Back in 2012, “No Easy Day: The Firsthand Account of the Mission that Killed Bin Laden” hit bookstores, quickly hitting the New York Times best-seller list. It was published under the pen name of “Mark Owen,” who was one of the Navy SEALS involved in the raid that resulted in the death of Osama bin Laden. After his identity was quickly revealed as Matt Bissonnette, he faced scrutiny for not going through protocol for submitting his book’s manuscript pre-publication to the Defense Department for approval.After a lengthy legal battle stemming from that, Bissonnette has been forced to make a generous “contribution” to the government from money his book generated.
Bissonnette agreed to pay the US government all past and future proceeds from the best-seller after the Department of Justice said he failed to have a draft reviewed by the government.< “Mr. Bissonnette has agreed to pay the United States all of his past and future proceeds from the publication of ‘No Easy Day,'” Department of Justice spokesperson Nicole Navas said in a statement to CNN.
The US government brought a civil action against Bissonnette for “breach of contract” by violating a non-disclosure agreement that required him to “submit to the Government for pre-publication security review any written manuscript containing or relating to classified information,” according to the official complaint.The complaint does not accuse Bissonnette, a former U.S. Navy SEAL chief petty officer and member of the elite SEAL Team Six, of revealing classified information but does fault him for failing to go through the appropriate clearing process. It also says that he similarly failed to get approval for a series of slides that he used in a leadership presentation. Bissonnette in a 2014 interview with The Daily Beast said it was a mistake to not seek the pre-publication security review and blamed the misstep on bad legal advice he had received, adding that he was pursuing legal action against the lawyer who had advised him.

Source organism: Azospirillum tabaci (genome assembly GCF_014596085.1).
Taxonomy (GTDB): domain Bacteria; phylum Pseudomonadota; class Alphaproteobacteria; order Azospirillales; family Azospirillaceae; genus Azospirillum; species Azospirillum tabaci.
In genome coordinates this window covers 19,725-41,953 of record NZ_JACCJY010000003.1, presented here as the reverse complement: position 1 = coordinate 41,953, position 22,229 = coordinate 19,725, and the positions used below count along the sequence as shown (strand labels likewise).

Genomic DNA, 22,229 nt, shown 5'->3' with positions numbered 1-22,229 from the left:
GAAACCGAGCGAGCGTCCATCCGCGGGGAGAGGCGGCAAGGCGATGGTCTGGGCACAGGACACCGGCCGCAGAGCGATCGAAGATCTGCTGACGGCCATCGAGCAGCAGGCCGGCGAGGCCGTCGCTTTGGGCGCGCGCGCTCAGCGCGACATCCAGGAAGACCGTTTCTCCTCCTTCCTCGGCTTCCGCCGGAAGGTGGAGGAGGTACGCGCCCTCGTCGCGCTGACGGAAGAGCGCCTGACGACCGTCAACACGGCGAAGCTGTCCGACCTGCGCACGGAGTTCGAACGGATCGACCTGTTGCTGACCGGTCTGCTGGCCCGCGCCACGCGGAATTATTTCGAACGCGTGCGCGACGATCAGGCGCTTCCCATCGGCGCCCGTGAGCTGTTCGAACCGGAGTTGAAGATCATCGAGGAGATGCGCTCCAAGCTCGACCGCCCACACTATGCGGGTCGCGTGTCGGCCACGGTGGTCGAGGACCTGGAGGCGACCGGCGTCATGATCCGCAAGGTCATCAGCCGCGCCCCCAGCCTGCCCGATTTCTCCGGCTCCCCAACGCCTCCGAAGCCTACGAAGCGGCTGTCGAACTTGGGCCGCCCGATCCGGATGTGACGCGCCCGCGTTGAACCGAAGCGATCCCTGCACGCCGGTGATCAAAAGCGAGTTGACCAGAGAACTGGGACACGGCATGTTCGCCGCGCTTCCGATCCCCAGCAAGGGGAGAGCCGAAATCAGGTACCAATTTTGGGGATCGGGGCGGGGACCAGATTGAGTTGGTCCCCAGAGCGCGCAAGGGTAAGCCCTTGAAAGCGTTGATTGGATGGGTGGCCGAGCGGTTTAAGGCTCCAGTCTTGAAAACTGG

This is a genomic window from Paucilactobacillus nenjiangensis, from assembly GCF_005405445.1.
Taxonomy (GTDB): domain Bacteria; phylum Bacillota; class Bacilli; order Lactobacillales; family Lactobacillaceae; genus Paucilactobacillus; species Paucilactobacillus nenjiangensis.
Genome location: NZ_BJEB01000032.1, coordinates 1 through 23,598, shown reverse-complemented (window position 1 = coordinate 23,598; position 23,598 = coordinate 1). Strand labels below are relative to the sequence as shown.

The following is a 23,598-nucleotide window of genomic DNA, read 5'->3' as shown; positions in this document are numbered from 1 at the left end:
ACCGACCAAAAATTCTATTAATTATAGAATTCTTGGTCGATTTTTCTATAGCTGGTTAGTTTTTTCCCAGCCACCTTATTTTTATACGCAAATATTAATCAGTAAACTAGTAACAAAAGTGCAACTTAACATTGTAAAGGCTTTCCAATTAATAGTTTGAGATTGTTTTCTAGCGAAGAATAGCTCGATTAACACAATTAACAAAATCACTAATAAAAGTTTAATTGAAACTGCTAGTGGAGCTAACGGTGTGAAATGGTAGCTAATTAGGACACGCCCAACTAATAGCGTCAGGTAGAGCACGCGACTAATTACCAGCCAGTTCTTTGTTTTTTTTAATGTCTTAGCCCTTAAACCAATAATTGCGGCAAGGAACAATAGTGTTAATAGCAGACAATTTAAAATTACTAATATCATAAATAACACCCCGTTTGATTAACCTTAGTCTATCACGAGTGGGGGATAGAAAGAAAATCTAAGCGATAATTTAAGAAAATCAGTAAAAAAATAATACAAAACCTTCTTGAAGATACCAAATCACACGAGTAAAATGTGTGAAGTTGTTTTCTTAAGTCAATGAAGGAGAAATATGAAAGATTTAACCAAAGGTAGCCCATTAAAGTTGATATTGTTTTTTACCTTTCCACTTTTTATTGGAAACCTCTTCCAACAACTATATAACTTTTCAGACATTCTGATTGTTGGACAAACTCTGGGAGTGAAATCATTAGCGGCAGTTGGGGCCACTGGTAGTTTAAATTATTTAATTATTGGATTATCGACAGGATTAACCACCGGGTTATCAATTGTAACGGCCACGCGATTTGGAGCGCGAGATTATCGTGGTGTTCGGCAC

The Daily Beast reported the settlement, including legal fees, totals over $7 million.
Well – it looks like the government finally figured out how to tax someone at greater than 100 percent.Heavy.com said Bissonette planned on taking all the proceeds from the book and donating it to the family of fallen SEALs. Guess that’s not going to happen.
[Note: This post was written by The Analytical Economist]